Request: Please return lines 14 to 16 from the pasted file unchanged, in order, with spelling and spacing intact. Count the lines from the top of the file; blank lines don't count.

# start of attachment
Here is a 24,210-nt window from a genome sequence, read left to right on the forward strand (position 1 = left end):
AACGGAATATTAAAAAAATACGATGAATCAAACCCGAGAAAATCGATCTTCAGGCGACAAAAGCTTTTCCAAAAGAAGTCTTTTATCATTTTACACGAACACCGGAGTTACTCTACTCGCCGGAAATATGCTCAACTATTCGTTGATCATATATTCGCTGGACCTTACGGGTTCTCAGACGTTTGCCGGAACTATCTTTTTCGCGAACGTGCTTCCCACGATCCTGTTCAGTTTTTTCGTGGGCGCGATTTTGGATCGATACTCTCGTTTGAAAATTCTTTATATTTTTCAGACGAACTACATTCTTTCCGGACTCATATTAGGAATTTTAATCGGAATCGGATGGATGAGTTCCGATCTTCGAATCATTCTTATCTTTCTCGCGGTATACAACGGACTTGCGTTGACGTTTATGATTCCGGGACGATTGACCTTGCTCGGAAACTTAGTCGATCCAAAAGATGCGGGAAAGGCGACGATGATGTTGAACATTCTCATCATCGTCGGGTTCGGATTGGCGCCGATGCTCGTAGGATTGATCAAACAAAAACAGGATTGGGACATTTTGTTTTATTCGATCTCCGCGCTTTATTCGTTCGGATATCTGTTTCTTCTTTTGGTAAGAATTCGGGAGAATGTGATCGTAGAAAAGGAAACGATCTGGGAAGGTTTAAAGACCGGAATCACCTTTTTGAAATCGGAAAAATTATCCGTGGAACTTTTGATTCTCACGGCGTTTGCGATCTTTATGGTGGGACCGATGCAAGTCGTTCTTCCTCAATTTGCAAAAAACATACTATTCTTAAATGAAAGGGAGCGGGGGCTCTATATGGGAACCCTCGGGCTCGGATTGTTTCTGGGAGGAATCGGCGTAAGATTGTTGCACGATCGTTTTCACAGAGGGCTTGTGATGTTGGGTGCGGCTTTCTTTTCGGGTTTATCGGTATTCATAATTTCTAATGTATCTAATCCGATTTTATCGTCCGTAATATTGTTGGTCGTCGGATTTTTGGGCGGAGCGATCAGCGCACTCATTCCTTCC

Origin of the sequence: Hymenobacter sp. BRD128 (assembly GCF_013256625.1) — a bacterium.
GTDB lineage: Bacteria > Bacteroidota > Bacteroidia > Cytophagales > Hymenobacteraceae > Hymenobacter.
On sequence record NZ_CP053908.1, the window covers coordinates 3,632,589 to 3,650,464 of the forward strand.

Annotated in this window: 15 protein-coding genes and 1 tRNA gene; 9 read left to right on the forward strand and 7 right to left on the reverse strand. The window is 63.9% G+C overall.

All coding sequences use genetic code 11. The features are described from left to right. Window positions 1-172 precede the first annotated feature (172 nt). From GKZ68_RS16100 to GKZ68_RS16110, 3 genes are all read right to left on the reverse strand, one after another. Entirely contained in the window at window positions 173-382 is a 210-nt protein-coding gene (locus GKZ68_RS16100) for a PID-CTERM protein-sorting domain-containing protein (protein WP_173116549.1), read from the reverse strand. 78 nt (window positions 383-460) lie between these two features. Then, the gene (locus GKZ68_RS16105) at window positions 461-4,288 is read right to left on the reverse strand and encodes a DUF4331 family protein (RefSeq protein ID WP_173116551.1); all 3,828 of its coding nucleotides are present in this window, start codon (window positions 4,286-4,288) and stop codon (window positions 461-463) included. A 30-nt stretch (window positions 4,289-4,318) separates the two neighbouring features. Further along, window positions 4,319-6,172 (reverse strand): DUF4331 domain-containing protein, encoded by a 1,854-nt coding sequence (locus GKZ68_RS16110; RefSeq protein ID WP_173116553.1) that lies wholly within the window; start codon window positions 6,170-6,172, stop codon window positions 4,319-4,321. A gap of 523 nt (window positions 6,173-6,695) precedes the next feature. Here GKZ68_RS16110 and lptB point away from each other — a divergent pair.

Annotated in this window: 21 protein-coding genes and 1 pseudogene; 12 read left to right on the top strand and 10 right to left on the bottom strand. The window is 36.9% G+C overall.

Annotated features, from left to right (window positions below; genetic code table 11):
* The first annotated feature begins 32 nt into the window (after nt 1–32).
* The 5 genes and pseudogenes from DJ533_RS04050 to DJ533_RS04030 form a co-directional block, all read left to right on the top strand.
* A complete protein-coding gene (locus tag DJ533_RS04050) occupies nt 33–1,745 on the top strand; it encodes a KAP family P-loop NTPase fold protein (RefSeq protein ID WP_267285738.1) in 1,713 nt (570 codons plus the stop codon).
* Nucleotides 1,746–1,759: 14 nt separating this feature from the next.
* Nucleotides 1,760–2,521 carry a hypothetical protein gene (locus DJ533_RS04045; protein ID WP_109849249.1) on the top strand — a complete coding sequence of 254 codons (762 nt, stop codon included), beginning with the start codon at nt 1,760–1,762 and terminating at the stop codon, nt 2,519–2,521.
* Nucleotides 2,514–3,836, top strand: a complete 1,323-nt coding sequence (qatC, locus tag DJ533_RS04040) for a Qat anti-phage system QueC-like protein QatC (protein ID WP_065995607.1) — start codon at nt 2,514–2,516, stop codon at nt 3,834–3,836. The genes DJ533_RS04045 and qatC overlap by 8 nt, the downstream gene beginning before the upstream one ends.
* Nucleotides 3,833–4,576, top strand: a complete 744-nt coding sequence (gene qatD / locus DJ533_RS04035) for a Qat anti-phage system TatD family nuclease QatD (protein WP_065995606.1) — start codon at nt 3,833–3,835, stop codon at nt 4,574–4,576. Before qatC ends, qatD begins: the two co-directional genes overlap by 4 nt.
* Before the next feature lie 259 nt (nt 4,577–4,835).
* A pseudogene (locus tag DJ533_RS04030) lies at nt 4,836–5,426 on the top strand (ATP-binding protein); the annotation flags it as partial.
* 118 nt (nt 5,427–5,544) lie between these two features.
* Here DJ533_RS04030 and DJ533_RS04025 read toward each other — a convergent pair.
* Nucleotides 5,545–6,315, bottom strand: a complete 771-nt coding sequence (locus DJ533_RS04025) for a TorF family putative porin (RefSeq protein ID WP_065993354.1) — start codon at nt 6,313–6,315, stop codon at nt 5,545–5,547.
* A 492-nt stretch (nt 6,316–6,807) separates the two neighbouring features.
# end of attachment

* Nucleotides 1,760–2,521 carry a hypothetical protein gene (locus DJ533_RS04045; protein ID WP_109849249.1) on the top strand — a complete coding sequence of 254 codons (762 nt, stop codon included), beginning with the start codon at nt 1,760–1,762 and terminating at the stop codon, nt 2,519–2,521.
* Nucleotides 2,514–3,836, top strand: a complete 1,323-nt coding sequence (qatC, locus tag DJ533_RS04040) for a Qat anti-phage system QueC-like protein QatC (protein ID WP_065995607.1) — start codon at nt 2,514–2,516, stop codon at nt 3,834–3,836. The genes DJ533_RS04045 and qatC overlap by 8 nt, the downstream gene beginning before the upstream one ends.
* Nucleotides 3,833–4,576, top strand: a complete 744-nt coding sequence (gene qatD / locus DJ533_RS04035) for a Qat anti-phage system TatD family nuclease QatD (protein WP_065995606.1) — start codon at nt 3,833–3,835, stop codon at nt 4,574–4,576. Before qatC ends, qatD begins: the two co-directional genes overlap by 4 nt.